Monday, December 10, 2007

Net Neutrality, Comcast & the FCC: A Closer Look - By Mehan Jayasuriya

It's been almost two months since Comcast's regulation of BitTorrent traffic was first revealed by the Associated Press, inciting an Internet-wide call to arms for proponents of network neutrality. In case you haven't been following the story, it was revealed that Comcast was "actively interfering" with traffic on its network, using a technique known as packet-forging to disrupt traffic relating to BitTorrent applications — including the Gnutella peer-to-peer sharing client and IBM's Lotus Notes groupware application (used by businesses for sharing calendars, emails and other files). In the weeks since, the EFF has confirmed the AP's initial report, a California man has filed a lawsuit against Comcast and everyone from to the telecom-industry puppet group Hands off the Internet has come forth to demand that the FCC open up an investigation into the cable company's methods (though Hands off the Internet may be simply aiming to keep the digital meddling of a competitor in the headlines). Thus far, the FCC has yet to make an official statement on the matter.

Despite the nature of some of the applications being blocked, Comcast's maneuvers can be seen as a first step toward a so-called "tiered Internet," where certain applications are slowed or blocked while others are prioritized. And as we've previously noted, a tiered Internet will likely spell trouble for musicians, independent labels, entrepreneurs and pretty much anyone else who benefits from the democratization that the Web brings. So what's the solution? Network neutrality legislation, right? Well, unfortunately, it's not quite that simple.

As you may already know, the FCC actually has policies in place (PDF link) that aim to promote openness on the Internet. It remains to be seen, however, whether or not Comcast is in violation of the four principles outlined in the FCC's 2005 Internet policy statement. As Comcast spokesperson Sena Fitzmaurice recently told CNET, "We engage in reasonable network management to provide all of our customers with a good Internet experience, and we do so consistently with FCC policy." Here's what's scary: this may be telling the truth. The FCC's 2005 statement includes an exemption for "reasonable network management," though only the FCC knows whether or not Comcast's actions fall under that banner.

That matter of network management could also cause problems on the legislative side of things. Though there are two net neutrality bills currently being considered in Congress — one in the House and one in the Senate. Both allow for providers to use "reasonable and nondiscriminatory measures" to regulate their networks. Though it's unclear exactly what this means (i.e., whether the provider must refrain from discriminating against the user, the application or both), the judgement call could ultimately be made by an "expert agency" like the FCC.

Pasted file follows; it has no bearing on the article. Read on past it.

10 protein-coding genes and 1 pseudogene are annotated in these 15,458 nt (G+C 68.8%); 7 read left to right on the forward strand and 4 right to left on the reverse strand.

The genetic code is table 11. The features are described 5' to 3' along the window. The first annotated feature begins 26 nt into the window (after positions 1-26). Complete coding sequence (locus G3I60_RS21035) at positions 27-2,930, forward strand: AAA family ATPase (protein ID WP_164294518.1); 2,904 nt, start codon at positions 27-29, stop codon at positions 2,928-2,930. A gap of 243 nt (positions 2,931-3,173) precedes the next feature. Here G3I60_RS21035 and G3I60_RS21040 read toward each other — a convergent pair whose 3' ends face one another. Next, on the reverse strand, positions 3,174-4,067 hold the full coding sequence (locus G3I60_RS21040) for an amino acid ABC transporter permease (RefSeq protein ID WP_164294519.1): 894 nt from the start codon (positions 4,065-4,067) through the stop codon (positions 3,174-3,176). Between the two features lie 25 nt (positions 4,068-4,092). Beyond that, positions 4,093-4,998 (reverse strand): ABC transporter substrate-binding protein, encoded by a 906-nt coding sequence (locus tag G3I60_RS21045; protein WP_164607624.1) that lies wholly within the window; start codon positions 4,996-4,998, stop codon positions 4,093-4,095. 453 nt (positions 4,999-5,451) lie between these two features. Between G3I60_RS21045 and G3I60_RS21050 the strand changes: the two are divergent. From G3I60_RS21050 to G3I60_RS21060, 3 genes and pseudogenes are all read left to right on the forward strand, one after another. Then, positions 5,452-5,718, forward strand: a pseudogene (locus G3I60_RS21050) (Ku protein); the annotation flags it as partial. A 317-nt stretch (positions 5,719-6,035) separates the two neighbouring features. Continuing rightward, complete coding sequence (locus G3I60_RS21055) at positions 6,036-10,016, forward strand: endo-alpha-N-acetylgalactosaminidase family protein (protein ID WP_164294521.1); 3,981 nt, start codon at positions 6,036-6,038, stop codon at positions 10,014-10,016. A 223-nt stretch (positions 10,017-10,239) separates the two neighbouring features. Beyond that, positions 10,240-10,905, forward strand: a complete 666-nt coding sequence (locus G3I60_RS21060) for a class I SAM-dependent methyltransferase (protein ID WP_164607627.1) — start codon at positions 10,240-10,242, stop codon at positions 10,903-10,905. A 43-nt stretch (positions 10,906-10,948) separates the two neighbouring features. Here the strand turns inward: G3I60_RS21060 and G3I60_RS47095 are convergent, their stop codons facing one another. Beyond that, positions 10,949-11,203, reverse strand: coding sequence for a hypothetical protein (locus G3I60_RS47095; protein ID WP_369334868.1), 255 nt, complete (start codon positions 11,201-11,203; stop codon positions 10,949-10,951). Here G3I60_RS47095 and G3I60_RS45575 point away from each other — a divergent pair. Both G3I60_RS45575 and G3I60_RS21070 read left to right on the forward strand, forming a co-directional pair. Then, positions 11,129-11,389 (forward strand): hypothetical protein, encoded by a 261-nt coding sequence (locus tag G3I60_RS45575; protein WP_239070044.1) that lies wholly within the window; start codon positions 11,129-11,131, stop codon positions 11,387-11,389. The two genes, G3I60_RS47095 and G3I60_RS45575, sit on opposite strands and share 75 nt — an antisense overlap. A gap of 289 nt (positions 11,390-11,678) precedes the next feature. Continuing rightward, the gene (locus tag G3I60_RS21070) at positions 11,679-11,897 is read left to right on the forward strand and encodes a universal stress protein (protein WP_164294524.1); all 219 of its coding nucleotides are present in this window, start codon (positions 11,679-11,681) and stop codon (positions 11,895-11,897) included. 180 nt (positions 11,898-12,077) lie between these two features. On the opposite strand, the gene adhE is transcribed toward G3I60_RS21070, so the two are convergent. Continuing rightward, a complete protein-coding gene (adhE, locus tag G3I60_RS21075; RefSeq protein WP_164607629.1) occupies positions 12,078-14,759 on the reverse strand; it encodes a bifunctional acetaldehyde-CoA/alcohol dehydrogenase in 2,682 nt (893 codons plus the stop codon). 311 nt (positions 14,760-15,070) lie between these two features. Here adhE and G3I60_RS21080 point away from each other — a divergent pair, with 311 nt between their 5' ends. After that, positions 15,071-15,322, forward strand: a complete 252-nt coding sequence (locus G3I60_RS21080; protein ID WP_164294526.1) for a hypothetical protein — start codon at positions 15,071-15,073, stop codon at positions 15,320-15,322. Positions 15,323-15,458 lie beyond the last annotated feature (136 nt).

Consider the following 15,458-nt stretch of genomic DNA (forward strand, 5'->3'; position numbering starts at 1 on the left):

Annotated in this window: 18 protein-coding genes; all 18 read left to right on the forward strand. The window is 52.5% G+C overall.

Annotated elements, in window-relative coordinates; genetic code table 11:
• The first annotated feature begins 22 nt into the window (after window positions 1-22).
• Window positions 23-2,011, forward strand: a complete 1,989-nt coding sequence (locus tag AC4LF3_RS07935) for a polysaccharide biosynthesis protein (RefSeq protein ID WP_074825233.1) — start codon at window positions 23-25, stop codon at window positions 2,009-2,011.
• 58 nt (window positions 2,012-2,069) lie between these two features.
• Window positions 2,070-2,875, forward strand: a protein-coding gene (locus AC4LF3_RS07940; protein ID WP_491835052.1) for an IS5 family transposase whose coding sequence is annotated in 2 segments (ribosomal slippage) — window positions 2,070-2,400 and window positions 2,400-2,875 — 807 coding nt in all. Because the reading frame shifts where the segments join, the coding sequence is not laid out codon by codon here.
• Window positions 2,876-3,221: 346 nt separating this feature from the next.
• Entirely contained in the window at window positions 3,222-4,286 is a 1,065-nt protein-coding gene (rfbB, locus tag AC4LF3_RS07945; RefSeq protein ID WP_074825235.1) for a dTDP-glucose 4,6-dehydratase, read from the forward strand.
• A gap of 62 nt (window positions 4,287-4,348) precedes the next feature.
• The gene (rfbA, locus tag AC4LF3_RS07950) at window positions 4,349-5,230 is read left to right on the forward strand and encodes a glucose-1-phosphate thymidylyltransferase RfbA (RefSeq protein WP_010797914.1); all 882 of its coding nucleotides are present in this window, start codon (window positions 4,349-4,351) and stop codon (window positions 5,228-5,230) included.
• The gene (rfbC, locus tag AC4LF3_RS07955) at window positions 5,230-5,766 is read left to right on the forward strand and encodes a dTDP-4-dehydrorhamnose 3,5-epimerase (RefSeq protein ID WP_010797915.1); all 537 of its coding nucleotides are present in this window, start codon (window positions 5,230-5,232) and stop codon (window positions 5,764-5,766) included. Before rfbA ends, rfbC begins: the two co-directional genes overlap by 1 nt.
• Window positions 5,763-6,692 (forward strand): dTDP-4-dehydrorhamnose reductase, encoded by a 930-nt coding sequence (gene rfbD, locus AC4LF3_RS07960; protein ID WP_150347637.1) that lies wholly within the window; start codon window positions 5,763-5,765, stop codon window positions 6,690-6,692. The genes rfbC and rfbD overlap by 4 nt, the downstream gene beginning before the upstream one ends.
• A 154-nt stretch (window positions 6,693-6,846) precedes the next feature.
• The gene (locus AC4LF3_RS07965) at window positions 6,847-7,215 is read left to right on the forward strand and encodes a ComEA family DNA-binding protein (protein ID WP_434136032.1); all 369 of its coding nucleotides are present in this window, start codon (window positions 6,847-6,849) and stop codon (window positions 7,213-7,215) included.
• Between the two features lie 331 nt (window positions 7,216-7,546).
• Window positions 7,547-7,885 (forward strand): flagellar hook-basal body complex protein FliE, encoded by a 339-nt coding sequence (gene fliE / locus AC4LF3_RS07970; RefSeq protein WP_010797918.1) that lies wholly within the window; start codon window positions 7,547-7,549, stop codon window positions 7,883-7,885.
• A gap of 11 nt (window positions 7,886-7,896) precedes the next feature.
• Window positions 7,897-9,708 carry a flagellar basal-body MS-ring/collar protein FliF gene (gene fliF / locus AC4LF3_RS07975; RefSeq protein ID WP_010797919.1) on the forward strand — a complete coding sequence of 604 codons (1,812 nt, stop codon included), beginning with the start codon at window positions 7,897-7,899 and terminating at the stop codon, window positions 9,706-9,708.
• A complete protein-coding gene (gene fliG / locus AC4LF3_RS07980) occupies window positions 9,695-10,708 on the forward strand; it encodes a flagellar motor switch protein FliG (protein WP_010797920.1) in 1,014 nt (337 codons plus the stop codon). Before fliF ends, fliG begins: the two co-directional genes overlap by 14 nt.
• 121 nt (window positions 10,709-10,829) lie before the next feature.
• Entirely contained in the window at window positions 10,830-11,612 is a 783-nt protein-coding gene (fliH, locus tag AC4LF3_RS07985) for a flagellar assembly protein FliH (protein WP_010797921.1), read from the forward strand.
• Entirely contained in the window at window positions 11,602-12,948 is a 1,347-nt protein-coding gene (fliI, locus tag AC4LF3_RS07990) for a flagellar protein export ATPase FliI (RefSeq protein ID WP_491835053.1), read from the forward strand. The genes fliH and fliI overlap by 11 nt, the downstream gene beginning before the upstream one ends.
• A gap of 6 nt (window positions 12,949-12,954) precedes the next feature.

But just because the FCC launches an investigation, doesn’t mean they’ll demonstrate appropriate follow-through. Earlier this year, the Commission claimed they lacked the capacity to enforce anti-payola rules, despite having issued a consent decree in the aftermath of ex-New York State Attorney General Eliot Spitzer’s probe. Thus, even if net neutrality legislation is passed, depending on how the laws are interpreted, providers could continue to throttle traffic under the guise of network regulation.

If you've been following our Rock the Net campaign, you know that FMC is fully committed to network neutrality and believes that some form of legislation is needed to prevent service providers from creating a tiered Internet. We understand that musicians rely on equal access to the Internet in order to reach new fans and we'd hate to see a level playing field get ruined by a few corporations. If you haven't already signed our Rock the Net petition, be sure to join thousands of artists and fans around the world in doing so. You can also help us spread the word through the official RTN MySpace page.

Mehan Jayasuriya is a technology and music journalist who lives in the Washington D.C. area. Outside of his work for the Future of Music coalition, he also writes for DailyTechRag and local culture blog DCist. You can visit his personal website at

No comments: